The government is quite right to draw attention to Julia Gillard’s alleged links with a student organisation that had ties with the Communist Party.
Quite clearly, she has kept the wrong company at a formative time in her life, and by virtue of this is quite unfit to hold public office. Ms Gillard should really do the right thing and bow out now.
Similarly, the government might decide it will accept no further editorial assistance from The Australian and the rest of the Murdoch press, nor will it spend a single advertising dollar there. After all, a young Rupert Murdoch flirted with the Communist Party in his Geelong Grammar schooldays. Clearly, not a person whose views can be trusted.
And then there is the vexed question of the Young Liberals, of which several senior Liberals, including the Prime Minister, were once members.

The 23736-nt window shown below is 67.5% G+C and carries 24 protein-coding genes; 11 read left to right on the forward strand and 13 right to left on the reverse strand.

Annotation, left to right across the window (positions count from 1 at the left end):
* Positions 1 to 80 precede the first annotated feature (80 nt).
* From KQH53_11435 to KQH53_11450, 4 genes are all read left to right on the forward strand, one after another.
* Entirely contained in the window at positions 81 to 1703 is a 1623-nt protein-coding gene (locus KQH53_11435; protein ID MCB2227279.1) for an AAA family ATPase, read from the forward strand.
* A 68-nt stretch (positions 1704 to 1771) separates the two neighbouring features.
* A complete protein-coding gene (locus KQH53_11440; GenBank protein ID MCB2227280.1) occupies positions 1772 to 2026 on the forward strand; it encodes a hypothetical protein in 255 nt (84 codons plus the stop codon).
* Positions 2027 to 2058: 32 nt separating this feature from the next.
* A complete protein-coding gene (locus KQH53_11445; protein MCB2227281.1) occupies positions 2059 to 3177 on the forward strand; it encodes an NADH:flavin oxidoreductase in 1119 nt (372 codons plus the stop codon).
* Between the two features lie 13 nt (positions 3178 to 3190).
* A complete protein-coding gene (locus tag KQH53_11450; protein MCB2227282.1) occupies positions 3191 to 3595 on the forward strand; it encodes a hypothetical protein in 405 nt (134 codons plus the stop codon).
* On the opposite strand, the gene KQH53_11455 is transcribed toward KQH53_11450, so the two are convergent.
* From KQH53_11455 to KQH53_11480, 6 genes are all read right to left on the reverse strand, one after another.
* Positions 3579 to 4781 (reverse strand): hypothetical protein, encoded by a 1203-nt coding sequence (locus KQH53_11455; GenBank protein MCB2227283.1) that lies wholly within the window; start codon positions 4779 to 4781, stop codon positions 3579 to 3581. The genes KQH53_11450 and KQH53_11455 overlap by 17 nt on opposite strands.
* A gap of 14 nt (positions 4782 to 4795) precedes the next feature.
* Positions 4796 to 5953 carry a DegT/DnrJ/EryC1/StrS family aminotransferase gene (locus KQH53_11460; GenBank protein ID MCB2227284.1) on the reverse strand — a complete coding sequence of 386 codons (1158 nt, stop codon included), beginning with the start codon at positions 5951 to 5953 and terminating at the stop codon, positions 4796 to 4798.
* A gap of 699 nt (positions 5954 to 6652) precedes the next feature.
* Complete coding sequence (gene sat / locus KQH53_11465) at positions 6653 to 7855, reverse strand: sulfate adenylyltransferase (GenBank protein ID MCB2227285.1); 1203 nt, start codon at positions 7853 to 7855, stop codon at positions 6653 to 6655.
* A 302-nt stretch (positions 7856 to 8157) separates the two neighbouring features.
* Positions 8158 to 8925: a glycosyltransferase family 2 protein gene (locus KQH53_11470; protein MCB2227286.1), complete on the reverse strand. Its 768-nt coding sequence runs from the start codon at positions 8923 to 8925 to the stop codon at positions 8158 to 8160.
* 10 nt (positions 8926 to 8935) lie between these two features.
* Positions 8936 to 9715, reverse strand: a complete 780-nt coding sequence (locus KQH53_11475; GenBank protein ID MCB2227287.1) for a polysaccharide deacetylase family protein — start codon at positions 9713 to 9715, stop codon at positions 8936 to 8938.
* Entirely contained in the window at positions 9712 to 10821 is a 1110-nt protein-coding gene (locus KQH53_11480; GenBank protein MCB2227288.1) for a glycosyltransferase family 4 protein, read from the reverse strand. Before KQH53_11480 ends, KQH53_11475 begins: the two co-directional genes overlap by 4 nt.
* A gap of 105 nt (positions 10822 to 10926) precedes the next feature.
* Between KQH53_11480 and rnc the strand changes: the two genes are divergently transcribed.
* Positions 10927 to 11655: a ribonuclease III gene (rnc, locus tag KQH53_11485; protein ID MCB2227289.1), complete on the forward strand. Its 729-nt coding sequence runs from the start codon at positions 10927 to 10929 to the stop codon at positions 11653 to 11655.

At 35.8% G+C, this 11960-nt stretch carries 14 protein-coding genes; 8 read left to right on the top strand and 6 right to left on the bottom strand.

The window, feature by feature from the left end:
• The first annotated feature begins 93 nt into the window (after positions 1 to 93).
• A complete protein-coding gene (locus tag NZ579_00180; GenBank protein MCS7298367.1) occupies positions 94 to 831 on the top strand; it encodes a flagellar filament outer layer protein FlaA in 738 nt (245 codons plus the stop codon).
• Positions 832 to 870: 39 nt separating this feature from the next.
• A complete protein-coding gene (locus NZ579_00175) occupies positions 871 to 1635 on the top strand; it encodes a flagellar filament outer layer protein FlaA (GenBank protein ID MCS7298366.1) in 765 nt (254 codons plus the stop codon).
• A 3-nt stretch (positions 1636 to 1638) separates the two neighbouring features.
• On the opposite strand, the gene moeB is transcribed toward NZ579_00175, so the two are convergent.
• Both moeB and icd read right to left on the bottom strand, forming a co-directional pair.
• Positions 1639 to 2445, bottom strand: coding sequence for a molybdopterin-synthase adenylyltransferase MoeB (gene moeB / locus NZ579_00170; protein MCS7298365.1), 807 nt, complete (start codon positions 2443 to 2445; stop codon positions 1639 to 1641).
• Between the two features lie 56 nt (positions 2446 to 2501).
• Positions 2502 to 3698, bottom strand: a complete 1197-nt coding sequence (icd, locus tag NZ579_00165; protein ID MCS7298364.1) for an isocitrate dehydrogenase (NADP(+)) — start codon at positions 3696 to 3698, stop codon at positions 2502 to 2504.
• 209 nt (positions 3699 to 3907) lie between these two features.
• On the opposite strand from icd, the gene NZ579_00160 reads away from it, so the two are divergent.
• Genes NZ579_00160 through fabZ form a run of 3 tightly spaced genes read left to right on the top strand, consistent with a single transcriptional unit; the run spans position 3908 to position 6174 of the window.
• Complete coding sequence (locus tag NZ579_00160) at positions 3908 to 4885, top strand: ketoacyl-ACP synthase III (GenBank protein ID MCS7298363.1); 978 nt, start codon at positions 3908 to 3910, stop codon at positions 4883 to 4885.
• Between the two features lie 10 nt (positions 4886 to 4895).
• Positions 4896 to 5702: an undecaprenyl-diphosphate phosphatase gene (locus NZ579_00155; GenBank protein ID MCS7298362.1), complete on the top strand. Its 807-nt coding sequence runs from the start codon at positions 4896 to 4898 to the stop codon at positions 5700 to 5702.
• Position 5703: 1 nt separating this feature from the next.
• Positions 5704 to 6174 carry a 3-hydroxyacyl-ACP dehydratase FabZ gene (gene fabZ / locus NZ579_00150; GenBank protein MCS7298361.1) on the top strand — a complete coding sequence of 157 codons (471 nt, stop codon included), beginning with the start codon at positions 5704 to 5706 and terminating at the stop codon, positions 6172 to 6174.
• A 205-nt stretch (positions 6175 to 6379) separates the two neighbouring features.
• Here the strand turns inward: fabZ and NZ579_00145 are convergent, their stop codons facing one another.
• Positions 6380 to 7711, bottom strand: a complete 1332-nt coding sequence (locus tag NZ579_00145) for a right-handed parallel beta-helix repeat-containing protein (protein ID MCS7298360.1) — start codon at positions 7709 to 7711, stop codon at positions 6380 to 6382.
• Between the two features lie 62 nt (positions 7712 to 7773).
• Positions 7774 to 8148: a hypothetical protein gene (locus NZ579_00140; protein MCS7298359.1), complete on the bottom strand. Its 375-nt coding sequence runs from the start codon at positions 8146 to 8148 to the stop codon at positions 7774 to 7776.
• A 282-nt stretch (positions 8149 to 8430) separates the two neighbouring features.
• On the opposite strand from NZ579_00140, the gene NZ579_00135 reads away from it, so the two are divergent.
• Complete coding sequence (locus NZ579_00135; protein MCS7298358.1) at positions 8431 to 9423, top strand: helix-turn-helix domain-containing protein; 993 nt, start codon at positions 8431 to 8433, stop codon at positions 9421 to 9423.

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Now a certain Bill Hartley – known to his detractors as “Baghdad Bill”, and for many years left-wing secretary of the ALP in Victoria – was in his young days in Perth a Young Lib.
Again, what contagion did he spread to his fellow YLs, and can we be absolutely certain that they no longer carry it? No, we cannot. They are clearly all under suspicion.
We must be thankful that at last some common sense has entered this hitherto irrelevant campaign, and the government has to be congratulated for its courage in raising such a pertinent issue.